Back when Trump’s travel ban was in the news, evangelicals made headlines when the PRRI conducted a study of religious groups between May 2016 and February 2017, measuring support for Trump’s executive order limiting travel from several Muslim-majority countries. During that time, support for the ban declined across every religious category, except among white evangelicals: 55 percent supported the ban in May, 61 percent supported the ban in February. Pew research published a similar study in February and found that 76 percent of white evangelical protestants favored the ban, more so than any other Christian group.

Lest these numbers be blamed on the group’s fringe, Pew has also reported that Trump’s support was strongest among evangelicals who attend church most frequently. Among those who attend church at least monthly, 67 percent “strongly approve of Trump” as opposed to 54 percent of those who “attend less.”

Many evangelicals voted for Trump in opposition to Hillary Clinton. They voted strategically, and the bargain has paid off in some key ways. The polls show that evangelicals (three-quarters of whom are white) are the most politically conservative churchgoers in the country, and remain the president’s staunchest supporters. It is equally true that the vast majority of evangelicals hate racism, but inevitably share some of the concerns (identity politics, illegal immigration, radical Islamic terrorism) that fuel white supremacy. None of this should be a surprise. Evangelicals know they made a deal with the devil, but will lose all sympathy if they treat Trump like a friend. Unless post-Charlottesville poll numbers register some loss of support for Trump, the connection between racism and religion will become all the more persuasive.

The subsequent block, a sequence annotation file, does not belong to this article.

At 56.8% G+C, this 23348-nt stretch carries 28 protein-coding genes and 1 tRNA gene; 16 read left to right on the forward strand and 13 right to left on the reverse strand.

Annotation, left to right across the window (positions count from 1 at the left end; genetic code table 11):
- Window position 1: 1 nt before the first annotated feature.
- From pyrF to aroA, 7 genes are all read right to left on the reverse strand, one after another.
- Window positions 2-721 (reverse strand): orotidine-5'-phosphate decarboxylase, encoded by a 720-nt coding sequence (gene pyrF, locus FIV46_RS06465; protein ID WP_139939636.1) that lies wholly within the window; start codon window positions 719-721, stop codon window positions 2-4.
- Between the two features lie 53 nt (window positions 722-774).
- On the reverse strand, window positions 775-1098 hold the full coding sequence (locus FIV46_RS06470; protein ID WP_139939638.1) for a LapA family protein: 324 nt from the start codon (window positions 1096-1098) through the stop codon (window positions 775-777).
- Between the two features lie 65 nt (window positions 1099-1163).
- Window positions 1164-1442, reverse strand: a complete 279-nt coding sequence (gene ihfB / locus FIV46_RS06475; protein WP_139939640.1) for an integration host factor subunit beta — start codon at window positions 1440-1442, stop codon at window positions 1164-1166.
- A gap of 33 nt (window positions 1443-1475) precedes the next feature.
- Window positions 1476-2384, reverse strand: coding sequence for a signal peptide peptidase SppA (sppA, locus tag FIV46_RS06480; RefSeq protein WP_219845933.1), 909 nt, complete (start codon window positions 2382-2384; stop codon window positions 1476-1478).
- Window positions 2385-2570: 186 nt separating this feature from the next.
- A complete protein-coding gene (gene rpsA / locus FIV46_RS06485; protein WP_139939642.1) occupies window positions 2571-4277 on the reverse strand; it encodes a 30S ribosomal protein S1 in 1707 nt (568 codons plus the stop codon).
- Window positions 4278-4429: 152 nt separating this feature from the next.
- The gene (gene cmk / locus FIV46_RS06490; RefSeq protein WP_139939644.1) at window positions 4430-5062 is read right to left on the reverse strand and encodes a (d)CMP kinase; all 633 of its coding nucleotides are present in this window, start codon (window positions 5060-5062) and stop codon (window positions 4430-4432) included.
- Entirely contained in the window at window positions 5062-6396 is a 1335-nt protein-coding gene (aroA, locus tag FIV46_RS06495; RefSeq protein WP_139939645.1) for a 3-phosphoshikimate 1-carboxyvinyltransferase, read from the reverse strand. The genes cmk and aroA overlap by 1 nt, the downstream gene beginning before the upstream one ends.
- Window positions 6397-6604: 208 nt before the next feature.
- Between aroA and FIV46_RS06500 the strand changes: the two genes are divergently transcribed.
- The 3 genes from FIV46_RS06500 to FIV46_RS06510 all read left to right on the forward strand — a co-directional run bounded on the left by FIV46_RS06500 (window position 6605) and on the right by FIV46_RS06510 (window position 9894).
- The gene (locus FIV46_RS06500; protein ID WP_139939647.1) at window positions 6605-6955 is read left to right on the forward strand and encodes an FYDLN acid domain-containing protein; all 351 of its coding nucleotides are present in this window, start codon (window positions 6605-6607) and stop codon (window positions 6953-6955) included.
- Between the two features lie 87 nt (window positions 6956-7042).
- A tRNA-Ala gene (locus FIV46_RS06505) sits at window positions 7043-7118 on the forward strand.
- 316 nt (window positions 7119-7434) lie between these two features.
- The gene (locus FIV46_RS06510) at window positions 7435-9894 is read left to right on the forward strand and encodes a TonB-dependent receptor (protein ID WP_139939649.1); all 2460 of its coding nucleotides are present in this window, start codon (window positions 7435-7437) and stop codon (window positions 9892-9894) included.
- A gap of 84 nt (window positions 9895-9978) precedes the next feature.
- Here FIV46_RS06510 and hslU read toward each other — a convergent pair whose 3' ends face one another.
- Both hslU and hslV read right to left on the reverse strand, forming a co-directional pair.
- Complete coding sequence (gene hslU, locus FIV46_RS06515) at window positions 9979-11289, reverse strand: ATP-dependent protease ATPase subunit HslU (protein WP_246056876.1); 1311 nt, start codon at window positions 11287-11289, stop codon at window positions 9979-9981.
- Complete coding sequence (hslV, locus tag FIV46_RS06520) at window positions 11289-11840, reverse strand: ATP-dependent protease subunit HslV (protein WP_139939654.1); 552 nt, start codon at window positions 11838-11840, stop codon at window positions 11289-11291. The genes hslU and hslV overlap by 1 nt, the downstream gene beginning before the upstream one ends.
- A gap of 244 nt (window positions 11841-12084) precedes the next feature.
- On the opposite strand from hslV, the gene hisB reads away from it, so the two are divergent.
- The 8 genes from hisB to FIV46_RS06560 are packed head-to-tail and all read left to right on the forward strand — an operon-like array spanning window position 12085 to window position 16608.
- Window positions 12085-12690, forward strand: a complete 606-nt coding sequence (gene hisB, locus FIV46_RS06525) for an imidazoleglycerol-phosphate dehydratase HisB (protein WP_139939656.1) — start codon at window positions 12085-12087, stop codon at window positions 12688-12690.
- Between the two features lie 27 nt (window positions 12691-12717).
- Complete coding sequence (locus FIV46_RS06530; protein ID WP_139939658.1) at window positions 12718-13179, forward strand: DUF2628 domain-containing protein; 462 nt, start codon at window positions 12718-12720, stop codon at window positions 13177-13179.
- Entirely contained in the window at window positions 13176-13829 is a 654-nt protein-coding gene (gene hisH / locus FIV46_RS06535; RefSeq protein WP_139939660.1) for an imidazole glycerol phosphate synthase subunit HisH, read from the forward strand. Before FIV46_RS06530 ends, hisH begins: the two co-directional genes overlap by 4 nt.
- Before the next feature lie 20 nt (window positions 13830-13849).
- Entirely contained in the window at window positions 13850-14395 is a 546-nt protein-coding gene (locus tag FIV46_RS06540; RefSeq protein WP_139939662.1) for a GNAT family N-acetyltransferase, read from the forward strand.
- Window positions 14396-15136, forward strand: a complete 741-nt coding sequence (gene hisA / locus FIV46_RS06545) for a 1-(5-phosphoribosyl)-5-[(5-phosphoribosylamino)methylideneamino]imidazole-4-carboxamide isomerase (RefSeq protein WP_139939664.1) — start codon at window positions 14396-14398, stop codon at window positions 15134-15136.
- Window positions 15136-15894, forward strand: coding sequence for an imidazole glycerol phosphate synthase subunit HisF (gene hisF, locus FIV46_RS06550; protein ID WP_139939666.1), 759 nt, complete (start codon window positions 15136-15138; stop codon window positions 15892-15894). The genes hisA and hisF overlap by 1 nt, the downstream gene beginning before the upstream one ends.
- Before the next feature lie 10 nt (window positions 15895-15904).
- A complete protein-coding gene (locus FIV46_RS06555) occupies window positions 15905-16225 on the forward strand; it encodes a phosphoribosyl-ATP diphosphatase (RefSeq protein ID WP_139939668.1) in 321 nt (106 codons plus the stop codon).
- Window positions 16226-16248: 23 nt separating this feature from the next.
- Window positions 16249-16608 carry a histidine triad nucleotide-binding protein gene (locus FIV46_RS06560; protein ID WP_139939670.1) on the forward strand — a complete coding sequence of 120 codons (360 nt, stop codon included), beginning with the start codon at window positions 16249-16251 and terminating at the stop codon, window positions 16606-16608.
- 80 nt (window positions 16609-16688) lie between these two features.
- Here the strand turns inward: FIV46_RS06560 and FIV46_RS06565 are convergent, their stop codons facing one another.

Read the entire piece here.

The President of Fuller Seminary on Evangelicalism and Race

Fuller

Mark Labberton is president of Fuller Theological Seminary in Pasadena, California.  If you have never heard of Fuller, I encourage you to read George Marsden’s history of the school: Reforming Fundamentalism: Fuller Seminary and the New Evangelicalism.

In a letter to the Los Angeles Times, Labberton responds to Randall Balmer’s recent Times piece on evangelicals and race.   Here is a taste of Labberton’s letter:

There are white people in America who call themselves evangelical yet demonstrate complicity with a white supremacy that scandalizes the gospel — and there are other white evangelicals in America who categorically and publicly disagree.

Balmer points out what many evangelical leaders have been decrying for years and what this election made apparent: that culture sometimes overshadows the gospel in determining the evangelical political vision. Evangelicalism is a movement dedicated to the primacy of faith in the way of Jesus, so this confusion of priorities is a crisis.

The word “evangelical” has morphed from being commonly used to describe a set of theological and spiritual commitments into a passionately defended, theo-political brand. Worse, that brand has become synonymous with social arrogance, ignorance and prejudice — all antithetical to the gospel of Jesus Christ. Balmer’s claims, while not new, are deservedly painful for millions of white evangelicals who are deeply offended by racism, repelled by Trump, and who vocally deny the false theo-political brand that co-opts the faith we hold dear.

Read the entire letter here.

Court Evangelical Robert Jeffress: Trump Should Not Apologize for Charlottesville Statements. “He Did Just Fine”

Here is court evangelical Robert Jeffress on Fox Business News last night.

He rightly condemns racism, as he has been doing all along.  This is good.  But he also defends the POTUS,  saying that Trump wants to condemn “all racism.”  I’m not sure what he means here by “all racism.”  Is he somehow referring to “racism against whites?”  Is he suggesting that there was racism on both sides in Charlottesville?

Jeffress again takes on the “axis of evil” (Democrats, the media, Republicans, and the “religious establishment”) that wants to “take this president down for various reasons.”

Then he begins suggesting (with the help of the host) that the members of this “axis of evil” want to erase American history and the “Judeo-Christian foundations of this nation.”  He repeats the historically dubious claim that “no president in history has done more to stand of for religious liberty than Donald Trump.” (See my comments on this claim here).

Finally, he advises Trump not to apologize for his handling of Charlottesville.  According to Jeffress. “he did just fine.”  It looks like we are finally getting a sense of what the court evangelicals are whispering to Trump in those secret meetings.

“He did just fine.”